The “Criminals” had a gang injunction put on their neighborhood a year before OVC; it has never actually been used against them, but presumably provides some leverage as they do the cops’ dirty work against the REALLY dangerous people: the century-old neighborhood that is squatting in Chapman’s path, and which has the temerity to fight back!
But on this last July 3, on a sunny afternoon, a shark was jumped of the tragic sort:
Sergio Vasquez‘ first arrest was for defiantly sitting in front of the above mural, which the Orange Police had ridiculously labeled “a gang mural.” All his other arrests stemmed from that and from the gang injunction which has repeatedly been ruled unconstitutional – arrests for hanging out with his big brother Manuel and other friends, for being out late, and for venturing into “forbidden zones.” So by any fair accounting, Sergio led an entirely crime-free life. A straight A student, he earned the nickname Wizard for his skill at science and math.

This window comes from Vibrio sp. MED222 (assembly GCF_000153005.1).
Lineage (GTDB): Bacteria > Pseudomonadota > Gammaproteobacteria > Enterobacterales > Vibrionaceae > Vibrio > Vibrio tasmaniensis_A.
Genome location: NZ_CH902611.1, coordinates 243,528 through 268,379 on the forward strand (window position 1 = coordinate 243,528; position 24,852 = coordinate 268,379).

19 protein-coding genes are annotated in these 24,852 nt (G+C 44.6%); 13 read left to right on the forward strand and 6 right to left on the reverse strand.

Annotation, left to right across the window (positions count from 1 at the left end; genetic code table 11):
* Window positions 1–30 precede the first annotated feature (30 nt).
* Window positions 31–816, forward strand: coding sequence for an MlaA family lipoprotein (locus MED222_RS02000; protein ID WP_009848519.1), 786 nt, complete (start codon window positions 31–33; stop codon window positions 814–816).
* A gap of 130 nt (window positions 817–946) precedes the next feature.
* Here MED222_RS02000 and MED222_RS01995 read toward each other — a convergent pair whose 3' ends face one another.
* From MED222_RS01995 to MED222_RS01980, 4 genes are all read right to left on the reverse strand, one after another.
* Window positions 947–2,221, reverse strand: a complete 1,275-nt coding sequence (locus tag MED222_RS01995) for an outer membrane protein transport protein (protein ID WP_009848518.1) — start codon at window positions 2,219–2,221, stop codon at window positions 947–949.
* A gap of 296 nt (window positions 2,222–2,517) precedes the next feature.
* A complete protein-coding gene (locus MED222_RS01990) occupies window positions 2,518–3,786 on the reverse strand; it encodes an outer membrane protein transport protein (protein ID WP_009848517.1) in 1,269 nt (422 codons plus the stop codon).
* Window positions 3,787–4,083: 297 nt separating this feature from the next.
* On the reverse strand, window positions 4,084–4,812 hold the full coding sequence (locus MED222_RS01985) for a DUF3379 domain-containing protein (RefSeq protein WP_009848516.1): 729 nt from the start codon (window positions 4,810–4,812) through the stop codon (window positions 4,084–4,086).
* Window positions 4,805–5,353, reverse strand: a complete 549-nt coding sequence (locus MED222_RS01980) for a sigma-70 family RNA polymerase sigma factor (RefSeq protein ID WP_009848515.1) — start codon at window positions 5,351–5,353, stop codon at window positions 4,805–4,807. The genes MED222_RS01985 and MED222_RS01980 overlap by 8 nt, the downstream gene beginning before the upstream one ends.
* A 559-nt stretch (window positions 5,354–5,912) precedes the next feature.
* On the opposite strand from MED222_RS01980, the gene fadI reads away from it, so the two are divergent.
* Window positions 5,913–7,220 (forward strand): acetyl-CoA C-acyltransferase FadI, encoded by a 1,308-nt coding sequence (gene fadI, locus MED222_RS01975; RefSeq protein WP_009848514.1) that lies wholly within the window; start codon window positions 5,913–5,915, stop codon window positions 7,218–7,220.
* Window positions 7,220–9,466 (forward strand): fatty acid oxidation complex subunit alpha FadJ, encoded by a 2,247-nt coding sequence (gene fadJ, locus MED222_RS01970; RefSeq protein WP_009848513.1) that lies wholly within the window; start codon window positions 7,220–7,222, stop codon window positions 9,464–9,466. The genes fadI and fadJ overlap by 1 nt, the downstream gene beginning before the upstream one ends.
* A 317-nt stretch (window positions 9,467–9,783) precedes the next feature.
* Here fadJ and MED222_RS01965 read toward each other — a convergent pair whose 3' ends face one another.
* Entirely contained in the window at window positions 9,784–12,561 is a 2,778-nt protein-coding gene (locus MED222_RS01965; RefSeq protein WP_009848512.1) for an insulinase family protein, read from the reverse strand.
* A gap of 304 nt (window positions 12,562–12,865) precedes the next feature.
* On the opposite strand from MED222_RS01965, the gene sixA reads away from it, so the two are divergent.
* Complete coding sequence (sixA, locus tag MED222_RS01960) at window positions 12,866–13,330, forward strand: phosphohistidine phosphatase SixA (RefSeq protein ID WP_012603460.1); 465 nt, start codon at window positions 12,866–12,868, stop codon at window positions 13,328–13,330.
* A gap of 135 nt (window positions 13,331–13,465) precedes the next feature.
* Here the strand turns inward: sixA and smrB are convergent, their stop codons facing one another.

Last July 3, in the middle of the afternoon, at the age of 20, Sergio was shot in the head with a 9-mm hollow point bullet, by a passing white van driven by a young woman. Witnesses were not able to catch the license plate number, but police were there within a minute, almost as if they’d been expecting this. When paramedics arrived, witnesses heard the police order them to stay away from Sergio’s still-living body: “He’s a gang member, leave him alone.” There was no evident effort to pursue the attackers, but police took the opportunity to raid a lot of houses in the neighborhood – remember, the final hearing before the 9th Circuit was fast approaching and the cops were desperate for any kind of evidence to confirm their baleful descriptions of the scary OVC “gang.”
What are the chances – the law-abiding kid brother of the lead defendant in a suit against the DA?
Just as in the Third World, where there is no trust of the government, no trusting relationship between law enforcement and the people, the people live on rumors. There’s a rumor now that an arrest was made in the case. Who knows? The detective in charge of the case, a Detective Jevec, won’t tell Sergio’s mother anything (or even let her have his stuff), and it’s been five months now. I tried calling Detective Jevec and he sure wouldn’t tell me anything. He referred me to the Orange PD’s Public Information Officer (PIO) who referred me to the Watch Commander, who referred me back to the PIO, and none of them have returned my calls.